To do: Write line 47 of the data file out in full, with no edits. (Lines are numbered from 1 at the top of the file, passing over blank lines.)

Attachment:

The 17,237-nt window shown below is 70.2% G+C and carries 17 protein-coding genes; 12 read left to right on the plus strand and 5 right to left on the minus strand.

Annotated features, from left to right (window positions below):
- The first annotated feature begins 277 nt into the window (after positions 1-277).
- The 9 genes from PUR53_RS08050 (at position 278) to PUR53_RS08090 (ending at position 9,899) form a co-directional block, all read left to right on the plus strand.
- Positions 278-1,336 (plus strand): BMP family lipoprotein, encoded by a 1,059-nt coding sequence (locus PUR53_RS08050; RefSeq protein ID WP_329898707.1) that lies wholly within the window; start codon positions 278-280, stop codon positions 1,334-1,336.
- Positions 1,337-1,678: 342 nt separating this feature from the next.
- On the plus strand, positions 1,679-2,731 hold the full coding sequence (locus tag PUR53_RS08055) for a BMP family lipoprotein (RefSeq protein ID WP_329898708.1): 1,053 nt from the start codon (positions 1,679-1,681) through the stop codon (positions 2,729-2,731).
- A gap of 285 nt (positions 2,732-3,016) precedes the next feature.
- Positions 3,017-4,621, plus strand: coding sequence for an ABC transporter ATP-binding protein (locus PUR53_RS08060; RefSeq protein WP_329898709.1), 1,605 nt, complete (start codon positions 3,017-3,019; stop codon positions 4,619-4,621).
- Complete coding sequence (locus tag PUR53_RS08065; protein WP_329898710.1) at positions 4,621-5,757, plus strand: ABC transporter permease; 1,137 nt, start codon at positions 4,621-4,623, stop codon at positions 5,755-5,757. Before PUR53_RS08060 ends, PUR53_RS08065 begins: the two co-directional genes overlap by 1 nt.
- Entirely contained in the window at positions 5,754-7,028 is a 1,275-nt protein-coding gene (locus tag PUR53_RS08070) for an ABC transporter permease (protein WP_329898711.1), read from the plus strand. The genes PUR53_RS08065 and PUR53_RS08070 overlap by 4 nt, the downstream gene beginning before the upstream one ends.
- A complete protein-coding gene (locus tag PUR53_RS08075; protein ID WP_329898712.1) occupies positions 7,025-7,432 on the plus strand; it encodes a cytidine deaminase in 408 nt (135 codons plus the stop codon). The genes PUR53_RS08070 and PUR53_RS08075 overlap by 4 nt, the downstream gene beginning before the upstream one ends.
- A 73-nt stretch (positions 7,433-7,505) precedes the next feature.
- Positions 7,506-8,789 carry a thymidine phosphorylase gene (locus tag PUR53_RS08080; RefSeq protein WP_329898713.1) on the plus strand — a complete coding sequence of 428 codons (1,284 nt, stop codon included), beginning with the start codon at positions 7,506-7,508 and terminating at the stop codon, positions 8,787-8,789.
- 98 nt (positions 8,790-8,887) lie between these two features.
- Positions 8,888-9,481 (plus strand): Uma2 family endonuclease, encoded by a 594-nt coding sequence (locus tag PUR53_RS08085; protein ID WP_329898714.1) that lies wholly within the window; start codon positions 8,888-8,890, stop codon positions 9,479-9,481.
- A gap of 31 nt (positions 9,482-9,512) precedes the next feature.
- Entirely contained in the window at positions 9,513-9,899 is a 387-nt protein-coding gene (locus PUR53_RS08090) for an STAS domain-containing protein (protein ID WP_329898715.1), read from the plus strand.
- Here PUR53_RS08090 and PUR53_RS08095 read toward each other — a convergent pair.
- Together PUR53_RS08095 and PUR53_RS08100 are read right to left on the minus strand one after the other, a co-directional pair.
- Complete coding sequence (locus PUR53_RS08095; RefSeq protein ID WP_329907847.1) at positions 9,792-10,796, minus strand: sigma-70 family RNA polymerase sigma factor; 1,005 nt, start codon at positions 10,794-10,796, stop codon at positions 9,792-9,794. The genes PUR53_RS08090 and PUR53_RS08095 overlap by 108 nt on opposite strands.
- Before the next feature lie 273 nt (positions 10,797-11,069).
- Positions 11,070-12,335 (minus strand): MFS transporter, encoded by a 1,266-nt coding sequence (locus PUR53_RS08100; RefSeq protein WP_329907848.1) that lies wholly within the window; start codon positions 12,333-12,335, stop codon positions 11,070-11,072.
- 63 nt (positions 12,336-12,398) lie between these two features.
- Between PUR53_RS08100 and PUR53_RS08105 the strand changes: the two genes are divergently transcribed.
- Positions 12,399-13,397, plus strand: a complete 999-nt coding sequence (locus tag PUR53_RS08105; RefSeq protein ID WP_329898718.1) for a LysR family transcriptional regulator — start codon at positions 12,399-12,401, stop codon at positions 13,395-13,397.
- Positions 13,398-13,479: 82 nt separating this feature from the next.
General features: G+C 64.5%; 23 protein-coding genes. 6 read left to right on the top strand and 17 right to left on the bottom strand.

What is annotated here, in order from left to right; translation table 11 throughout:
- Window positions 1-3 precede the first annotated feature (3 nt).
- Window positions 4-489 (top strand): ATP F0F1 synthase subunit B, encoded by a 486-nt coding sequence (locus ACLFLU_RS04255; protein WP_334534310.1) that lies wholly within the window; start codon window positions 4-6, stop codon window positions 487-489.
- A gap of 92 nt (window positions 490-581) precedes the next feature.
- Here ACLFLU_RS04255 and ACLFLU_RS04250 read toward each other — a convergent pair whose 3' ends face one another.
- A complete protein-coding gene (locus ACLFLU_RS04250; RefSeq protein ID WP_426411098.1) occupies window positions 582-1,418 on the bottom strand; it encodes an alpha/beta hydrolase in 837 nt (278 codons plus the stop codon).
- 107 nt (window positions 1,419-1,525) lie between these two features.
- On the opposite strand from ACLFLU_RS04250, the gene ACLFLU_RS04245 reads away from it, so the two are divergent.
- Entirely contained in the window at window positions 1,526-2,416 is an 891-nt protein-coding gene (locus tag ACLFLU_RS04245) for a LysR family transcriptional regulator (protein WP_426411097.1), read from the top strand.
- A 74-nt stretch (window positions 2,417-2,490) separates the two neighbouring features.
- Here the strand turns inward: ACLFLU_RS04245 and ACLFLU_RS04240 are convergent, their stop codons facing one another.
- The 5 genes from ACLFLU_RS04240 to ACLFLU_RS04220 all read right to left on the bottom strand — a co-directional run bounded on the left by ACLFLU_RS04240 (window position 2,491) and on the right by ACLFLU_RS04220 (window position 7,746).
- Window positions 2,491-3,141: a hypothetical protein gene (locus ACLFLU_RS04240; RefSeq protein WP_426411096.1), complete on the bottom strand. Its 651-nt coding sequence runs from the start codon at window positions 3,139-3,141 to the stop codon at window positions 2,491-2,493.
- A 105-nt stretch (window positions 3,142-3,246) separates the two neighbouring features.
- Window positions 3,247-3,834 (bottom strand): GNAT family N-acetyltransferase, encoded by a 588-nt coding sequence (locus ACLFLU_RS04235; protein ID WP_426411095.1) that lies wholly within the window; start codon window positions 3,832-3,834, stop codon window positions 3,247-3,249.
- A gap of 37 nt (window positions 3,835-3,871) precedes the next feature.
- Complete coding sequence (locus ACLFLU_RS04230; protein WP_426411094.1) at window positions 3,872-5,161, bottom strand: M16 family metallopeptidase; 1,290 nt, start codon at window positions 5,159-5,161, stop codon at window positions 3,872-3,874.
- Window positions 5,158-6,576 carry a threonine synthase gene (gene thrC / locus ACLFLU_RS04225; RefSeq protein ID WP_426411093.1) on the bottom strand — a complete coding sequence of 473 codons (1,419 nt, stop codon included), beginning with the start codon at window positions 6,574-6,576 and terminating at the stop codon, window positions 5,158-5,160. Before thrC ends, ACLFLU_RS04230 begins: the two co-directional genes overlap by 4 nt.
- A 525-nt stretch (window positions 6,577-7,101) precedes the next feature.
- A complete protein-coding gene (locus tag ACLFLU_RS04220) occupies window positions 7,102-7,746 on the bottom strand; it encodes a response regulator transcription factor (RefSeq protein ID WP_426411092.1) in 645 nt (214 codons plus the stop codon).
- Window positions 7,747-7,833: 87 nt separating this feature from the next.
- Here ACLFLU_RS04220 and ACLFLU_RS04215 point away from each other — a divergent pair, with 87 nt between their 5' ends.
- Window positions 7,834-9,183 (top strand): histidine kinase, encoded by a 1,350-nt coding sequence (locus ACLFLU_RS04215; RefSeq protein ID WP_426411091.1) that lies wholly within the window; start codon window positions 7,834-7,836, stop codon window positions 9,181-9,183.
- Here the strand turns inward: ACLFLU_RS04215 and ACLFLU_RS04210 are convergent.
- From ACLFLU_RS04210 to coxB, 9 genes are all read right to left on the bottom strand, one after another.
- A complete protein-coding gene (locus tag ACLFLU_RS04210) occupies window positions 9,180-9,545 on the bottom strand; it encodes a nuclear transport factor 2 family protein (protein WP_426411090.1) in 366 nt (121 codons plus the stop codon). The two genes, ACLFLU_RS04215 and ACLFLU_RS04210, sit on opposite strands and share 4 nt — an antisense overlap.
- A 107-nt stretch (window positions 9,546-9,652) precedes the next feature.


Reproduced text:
- A 525-nt stretch (window positions 6,577-7,101) precedes the next feature.